Rose, who is unemployed and lives with her parents, has always been a savvy shopper.
But she was almost forced to take on the challenge. She said: “I missed an appointment, which meant I didn’t receive my monthly £250 benefits — so I needed to feed myself on as little as possible.”
In our weekly Meet The Saver feature, Rose shares her secrets on how she made the most of her money.
- Be organised. Rose keeps track of all her spending, as she can then look back to see where she’s overspent. She says: “It’s crazy to see how much you can spend in a month but having evidence of it can show you where you could save money.” She keeps receipts and vouchers in mini folders she bought off eBay. Check that out for some savvy organisation!
- Think of new ways to save money. Have you got something in mind you want to buy? Think of ways you can make the money to pay for it. When Rose needed a new bed and mattress, she saved up by taking online surveys on sites such as Toluna, Valued Opinions and Panelbase. She also used shopping apps like Shoppix, Shopprize and Receipt Hog. It took a few months but she earned £150 in Amazon vouchers.
- Consider cutting out meat. Rose became a vegan two years ago, which means she saves money on expensive cuts of meat — but she’s seen health benefits too. She says: “It was mainly to be healthier, but also for animal welfare. Cutting out meat and dairy products even helped me with my asthma and eczema.”
- Stay in. Entertaining with friends in the form of meals and drinks out can be very expensive, so Rose prefers to stay in with friends and family. She says: “Some of my best moments have been with friends or family playing board games or watching an old film together.” You can find cheap board games and DVDs in charity shops and car boot sales for a couple of quid.
- Stock up on tins. Rose likes to stock up on tinned food so she can always make a cheap meal with what’s in her store cupboard. She says: “I actually just bought loads of tins. I buy things like beans, coconut milk, soups and tinned veg like sweetcorn. I use coconut milk in my curries or desserts and I could have beans with any meal to be honest – I love them!”
Sun Savers’ guide to the freebies you can bag on your birthday Designer double The George Beauty’s Liquid Lipstick in Swan Lake is £4.50 It’s a double for the Charlotte Tilbury Lip Lustre in Blondie at £17.50
GET a metallic pout with George Beauty’s Liquid Lipstick in Swan Lake instead of Charlotte Tilbury’s Lip Lustre in Blondie.SAVE: £13
Reader’s saving tip
JOHN HUTTON, from Weymouth, Dorset, says: “Unblock your sink by using one tablespoon of bicarbonate of soda. Sprinkle in the plughole and wash down with vinegar – so much cheaper than the various brands available.”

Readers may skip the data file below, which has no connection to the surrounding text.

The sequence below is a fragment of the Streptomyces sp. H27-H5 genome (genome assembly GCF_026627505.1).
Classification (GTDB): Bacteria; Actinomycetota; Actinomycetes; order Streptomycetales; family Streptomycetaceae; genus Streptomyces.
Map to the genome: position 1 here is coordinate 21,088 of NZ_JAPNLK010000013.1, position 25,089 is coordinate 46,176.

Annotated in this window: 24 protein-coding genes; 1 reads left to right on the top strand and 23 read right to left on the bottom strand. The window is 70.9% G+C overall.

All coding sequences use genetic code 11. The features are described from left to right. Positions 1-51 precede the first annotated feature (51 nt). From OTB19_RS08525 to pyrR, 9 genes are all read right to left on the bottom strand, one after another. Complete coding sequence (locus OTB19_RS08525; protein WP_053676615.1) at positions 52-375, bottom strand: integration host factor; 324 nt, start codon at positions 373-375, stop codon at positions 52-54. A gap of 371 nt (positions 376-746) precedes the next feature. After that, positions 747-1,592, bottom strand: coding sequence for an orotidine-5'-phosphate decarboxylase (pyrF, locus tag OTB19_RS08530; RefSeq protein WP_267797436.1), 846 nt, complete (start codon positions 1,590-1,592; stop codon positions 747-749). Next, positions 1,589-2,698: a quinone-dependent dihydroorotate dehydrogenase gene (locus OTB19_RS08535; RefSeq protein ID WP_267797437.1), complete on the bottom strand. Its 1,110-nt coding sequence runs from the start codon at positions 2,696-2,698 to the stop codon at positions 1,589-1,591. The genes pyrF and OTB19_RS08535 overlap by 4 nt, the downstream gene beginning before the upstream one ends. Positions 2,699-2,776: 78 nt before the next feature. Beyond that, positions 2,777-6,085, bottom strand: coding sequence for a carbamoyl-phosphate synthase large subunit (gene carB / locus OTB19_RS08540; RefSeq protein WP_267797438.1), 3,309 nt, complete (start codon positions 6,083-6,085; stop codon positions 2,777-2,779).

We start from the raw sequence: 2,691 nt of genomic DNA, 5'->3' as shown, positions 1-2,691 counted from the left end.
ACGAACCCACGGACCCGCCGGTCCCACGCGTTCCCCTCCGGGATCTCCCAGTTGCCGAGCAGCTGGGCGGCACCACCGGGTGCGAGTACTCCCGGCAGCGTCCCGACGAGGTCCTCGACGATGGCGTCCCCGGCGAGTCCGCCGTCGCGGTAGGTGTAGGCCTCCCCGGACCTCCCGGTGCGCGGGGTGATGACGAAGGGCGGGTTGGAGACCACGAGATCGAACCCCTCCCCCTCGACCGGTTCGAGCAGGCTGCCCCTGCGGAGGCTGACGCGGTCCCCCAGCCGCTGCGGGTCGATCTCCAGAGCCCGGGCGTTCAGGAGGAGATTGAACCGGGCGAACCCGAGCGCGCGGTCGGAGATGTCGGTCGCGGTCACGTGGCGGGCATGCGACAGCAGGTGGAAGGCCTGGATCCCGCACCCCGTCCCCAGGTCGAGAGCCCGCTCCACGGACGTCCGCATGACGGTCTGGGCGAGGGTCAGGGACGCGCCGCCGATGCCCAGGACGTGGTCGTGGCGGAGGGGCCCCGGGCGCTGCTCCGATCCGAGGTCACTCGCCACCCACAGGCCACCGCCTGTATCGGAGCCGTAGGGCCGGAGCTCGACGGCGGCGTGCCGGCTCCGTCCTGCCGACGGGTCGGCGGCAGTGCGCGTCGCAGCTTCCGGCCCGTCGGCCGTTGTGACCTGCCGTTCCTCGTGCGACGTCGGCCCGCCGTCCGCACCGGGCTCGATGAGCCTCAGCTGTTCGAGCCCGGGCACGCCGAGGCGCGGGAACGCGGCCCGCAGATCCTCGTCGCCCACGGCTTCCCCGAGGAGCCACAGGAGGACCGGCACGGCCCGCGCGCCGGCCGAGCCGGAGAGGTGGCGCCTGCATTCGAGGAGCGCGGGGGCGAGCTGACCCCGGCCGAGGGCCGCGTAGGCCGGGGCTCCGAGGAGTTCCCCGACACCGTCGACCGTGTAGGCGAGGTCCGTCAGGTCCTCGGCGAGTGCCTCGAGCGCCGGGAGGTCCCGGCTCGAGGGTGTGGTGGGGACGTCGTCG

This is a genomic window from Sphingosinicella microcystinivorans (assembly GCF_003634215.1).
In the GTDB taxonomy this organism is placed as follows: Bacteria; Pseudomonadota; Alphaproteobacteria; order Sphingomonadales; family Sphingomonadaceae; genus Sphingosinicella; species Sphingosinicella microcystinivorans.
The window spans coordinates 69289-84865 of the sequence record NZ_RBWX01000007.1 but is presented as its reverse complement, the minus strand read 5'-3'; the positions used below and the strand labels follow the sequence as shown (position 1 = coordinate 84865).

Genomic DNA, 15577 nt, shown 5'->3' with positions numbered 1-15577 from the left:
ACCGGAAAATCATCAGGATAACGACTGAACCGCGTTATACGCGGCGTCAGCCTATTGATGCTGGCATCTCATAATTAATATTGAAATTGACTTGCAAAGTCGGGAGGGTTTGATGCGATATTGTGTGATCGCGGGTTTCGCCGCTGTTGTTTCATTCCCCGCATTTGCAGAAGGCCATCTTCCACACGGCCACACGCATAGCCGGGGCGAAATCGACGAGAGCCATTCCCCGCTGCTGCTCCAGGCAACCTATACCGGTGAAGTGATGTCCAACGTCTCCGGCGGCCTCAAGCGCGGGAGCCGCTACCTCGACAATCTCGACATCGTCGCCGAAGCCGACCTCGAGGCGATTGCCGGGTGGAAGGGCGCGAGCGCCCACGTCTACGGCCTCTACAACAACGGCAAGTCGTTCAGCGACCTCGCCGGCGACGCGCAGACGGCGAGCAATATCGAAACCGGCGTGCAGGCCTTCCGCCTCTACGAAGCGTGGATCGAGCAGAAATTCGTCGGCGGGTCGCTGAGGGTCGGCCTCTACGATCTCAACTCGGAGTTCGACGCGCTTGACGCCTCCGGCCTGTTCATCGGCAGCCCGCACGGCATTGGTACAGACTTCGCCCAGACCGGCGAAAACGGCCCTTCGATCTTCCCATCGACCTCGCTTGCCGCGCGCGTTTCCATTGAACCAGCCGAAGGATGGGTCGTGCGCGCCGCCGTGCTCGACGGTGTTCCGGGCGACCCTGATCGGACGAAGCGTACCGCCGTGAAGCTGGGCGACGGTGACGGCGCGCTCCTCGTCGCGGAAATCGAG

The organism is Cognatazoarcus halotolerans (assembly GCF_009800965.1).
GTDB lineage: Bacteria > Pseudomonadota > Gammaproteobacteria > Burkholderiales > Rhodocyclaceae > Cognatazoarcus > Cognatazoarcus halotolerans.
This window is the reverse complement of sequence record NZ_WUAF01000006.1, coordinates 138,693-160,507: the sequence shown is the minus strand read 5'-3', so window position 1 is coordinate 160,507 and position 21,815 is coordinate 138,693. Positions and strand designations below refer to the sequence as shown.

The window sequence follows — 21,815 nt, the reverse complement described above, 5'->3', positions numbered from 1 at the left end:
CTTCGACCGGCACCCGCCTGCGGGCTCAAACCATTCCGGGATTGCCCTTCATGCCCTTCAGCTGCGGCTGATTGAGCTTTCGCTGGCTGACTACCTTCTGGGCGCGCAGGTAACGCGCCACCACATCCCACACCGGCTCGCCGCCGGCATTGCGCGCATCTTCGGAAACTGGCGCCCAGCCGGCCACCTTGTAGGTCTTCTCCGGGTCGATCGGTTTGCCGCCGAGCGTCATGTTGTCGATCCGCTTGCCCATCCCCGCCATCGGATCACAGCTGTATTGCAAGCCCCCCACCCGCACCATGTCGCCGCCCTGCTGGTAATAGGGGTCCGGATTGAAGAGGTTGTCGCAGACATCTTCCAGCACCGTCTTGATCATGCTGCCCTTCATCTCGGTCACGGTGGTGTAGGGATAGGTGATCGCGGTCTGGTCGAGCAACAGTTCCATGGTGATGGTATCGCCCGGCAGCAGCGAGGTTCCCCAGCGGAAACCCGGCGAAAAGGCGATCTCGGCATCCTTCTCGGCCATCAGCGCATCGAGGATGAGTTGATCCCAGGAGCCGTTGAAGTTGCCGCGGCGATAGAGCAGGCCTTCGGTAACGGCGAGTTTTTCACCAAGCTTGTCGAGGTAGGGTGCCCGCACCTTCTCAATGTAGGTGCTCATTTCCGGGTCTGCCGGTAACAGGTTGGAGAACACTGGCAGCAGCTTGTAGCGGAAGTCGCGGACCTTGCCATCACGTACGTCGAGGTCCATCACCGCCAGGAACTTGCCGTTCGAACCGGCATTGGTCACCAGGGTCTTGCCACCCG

- Send us your tips to sunsavers.co.uk/tips and you’ll get 28 codes worth £5 if your tip is used. Please include your name and town.
Deal of the day This is how to save on last-minute trips around the UK with Virgin Trains
OFF for a weekend getaway? Travel around the UK with Virgin Trains as they’ve scrapped Friday walk-up peak fares from London Euston. Save up to £125.55 on last-minute trips to Manchester.SAVE: Up to £125.55
Save a fiver
Save a fiver selected ModelCo products at Boots
BOOTS has slashed one third off the price of selected ModelCo products. Get a tan in a can with the brand’s Airbrush In A Can, was £15, now £10.
My Sun Savers fiver
ROSE is a new Sun Saver and it’s no surprise what she plans to spend her first fiver on – treats for her dogs!
Play now to win £15,000 on the Sun Savers Raffle
IF you are not already part of our fantastic Sun Savers Raffle, don’t miss out as the paper you’re holding could be worth an incredible £15,000. Every Sun Savers code you enter will earn you a ticket for our fab £15,000 monthly Raffle.
But be quick because our next draw is at the end of July, so join in now.
Join thousands of readers taking part in the new Sun Savers Raffle
Plus, for every ten tickets you collect in a calendar month, you will get a GOLDEN TICKET for your chance to win our huge £80,000 Raffle, which takes place every three months. The next £80k Raffle is drawn at the end of September.
To get involved, opt in to each month’s Raffle by clicking “Yes!” when prompted and start collecting the Sun Savers codes printed daily inside your favourite paper.
You can find today’s Sun Savers code on Page 16. With every Sun Savers code you enter into the Sun Savers app or website, you will automatically earn a ticket for that month’s £15,000 Raffle.